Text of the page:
Amazon Studios’ Contenders Emmys panel today was a celebration of two very personal series, with One Mississippi star and executive producer Tig Notaro on hand alongside Sneaky Pete EP/co-star Bryan Cranston.

A portrayal of the depths of tragedy, handled by an individual of true resilience, Amazon’s One Mississippi tells Notaro’s true story, looking back at a moment when she fought three deadly illnesses while coping with a breakup and the death of her mother. The real-life drama is palpable onscreen, and looking back on the series’ first season now, Notaro couldn’t be more pleased.

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“I’m so tremendously proud,” she said, discussing the series’ semi-autobiographical nature. “I wasn’t quite sure how much we were going to veer off from factual information — I would say the pilot is almost a documentary — but after that, we definitely veer off.”

Notaro said she was particularly pleased about producing a series that is so relatable and has connected in different ways with so many viewers. Discussing the upcoming Season 2, Notaro says there will be “more of a love story,” but viewers shouldn’t expect any babies on the series anytime soon.

“There’s more focus on moving on,” the EP/star said. “I think when you go through tragedy, you’re stuck in there for a while, but I think Season 2 is more about where you go when you’ve come through the tragedy and how do you have relationships and get back into life.”


Giovanni Ribisi was not present as scheduled, but his co-star Bryan Cranston sat down with Deadline’s Pete Hammond — after crashing the Better Call Saul panel earlier — to discuss Sneaky Pete, a series based somewhat on incidents from his own early life. As Cranston recalled, the Amazon series itself stemmed from an Emmys speech he gave following a win for Breaking Bad, in which he referenced his past life as a Sneaky Pete, “circumventing responsibility and looking for a shortcut” as a teenager from a “fractured” family.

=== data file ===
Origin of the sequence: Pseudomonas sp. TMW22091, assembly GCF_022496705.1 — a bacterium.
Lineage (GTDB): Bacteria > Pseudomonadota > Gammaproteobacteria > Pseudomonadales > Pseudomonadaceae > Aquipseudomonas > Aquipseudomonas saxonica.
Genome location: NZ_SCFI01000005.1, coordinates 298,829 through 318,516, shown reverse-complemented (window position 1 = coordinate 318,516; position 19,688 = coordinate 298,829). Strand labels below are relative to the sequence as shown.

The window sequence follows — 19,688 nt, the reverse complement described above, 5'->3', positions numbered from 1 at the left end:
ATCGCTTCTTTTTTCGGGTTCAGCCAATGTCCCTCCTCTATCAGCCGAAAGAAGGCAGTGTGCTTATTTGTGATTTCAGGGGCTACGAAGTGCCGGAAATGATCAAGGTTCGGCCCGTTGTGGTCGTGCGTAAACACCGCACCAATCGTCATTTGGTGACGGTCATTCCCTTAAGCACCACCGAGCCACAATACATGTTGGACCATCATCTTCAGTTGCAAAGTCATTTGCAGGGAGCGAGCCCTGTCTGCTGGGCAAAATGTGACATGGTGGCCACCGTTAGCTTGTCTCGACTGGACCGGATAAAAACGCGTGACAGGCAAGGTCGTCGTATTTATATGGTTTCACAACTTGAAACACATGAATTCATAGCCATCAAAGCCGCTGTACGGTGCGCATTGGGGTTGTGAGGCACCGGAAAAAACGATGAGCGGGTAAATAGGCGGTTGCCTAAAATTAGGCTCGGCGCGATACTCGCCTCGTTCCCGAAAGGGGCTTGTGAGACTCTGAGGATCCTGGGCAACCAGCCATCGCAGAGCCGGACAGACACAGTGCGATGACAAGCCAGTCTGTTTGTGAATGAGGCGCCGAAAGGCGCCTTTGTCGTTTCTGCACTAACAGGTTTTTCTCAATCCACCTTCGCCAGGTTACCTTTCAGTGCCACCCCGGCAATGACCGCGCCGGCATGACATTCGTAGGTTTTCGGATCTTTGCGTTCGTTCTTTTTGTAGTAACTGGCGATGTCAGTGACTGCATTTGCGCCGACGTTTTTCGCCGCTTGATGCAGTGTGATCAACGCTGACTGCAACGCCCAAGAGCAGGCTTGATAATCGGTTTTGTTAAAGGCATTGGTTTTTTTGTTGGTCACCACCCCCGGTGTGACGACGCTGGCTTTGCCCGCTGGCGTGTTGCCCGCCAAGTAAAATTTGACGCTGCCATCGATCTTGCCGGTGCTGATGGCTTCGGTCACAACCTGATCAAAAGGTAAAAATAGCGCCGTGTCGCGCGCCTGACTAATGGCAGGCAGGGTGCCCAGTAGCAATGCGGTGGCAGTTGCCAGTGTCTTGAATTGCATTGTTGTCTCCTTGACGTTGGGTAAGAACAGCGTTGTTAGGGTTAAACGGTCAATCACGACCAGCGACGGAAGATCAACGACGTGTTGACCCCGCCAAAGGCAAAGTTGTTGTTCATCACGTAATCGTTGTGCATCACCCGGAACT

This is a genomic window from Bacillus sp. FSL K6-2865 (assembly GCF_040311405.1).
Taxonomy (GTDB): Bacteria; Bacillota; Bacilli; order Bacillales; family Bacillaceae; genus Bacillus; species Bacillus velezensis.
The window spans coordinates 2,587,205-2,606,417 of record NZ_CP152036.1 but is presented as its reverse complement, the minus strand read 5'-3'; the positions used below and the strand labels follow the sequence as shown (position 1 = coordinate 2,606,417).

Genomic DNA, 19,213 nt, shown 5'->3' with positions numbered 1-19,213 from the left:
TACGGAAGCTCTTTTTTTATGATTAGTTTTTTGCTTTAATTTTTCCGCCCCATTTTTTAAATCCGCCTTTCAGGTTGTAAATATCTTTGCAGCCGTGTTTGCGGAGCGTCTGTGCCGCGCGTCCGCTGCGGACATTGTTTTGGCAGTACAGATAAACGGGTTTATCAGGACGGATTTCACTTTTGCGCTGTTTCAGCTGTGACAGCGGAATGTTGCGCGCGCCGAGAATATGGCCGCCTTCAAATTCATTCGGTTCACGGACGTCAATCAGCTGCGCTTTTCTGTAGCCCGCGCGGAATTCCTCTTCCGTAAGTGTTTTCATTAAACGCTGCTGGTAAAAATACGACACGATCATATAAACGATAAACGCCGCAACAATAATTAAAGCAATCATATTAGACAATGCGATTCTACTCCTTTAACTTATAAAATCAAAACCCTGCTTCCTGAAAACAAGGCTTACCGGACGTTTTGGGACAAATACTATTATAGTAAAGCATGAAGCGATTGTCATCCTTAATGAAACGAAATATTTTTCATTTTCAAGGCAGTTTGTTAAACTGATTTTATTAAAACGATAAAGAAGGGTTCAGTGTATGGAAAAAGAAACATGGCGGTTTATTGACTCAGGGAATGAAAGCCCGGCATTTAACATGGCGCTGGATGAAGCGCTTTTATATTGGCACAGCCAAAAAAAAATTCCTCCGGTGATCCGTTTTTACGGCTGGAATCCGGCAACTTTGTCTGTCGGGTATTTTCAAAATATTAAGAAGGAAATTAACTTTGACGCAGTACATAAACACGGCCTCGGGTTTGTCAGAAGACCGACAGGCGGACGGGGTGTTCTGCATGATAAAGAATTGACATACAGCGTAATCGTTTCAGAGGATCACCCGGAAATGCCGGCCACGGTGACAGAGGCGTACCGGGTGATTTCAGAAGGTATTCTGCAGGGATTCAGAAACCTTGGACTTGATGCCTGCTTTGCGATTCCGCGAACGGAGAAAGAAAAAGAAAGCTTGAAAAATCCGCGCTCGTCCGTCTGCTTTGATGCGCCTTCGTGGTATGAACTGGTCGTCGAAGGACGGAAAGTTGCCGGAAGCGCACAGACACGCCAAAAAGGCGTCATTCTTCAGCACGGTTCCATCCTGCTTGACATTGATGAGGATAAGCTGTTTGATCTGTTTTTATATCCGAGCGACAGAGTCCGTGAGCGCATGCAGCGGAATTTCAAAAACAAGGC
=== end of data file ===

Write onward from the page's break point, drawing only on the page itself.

Speaking about the development of the series about a gifted con man (Ribisi) on the run from a violent gangster (Cranston), the EP touched on the series’ initial setup at CBS, with the eventual move to Amazon, casting himself in another delicious baddie part to sweeten the deal. “I slept with myself to get the job,” the actor joked. “That was a nightmare, but you have to do what you have to do.”


With the series’ positioning on Amazon, Cranston revealed his thoughts on the new binge-watching model in the fast-paced and ever-evolving medium of television. “It’s what we’re exposed to now. This is it,” he said. “The old model of waiting a week is now just that — an old model. It’s yet to be seen if that broadcast model can sustain.”

Asked about perceived similarities between con men and actors, Cranston denied any connections. “A lot of people from the civilian population will think that actors are basically liars, and the opposite is the actual truth,” he said. “The best actors will look for and seek the truth and be a dry sponge to it and let it just envelope us.”

With their first seasons in the rearview mirror, both One Mississippi and Sneaky Pete were quickly picked up for second seasons.

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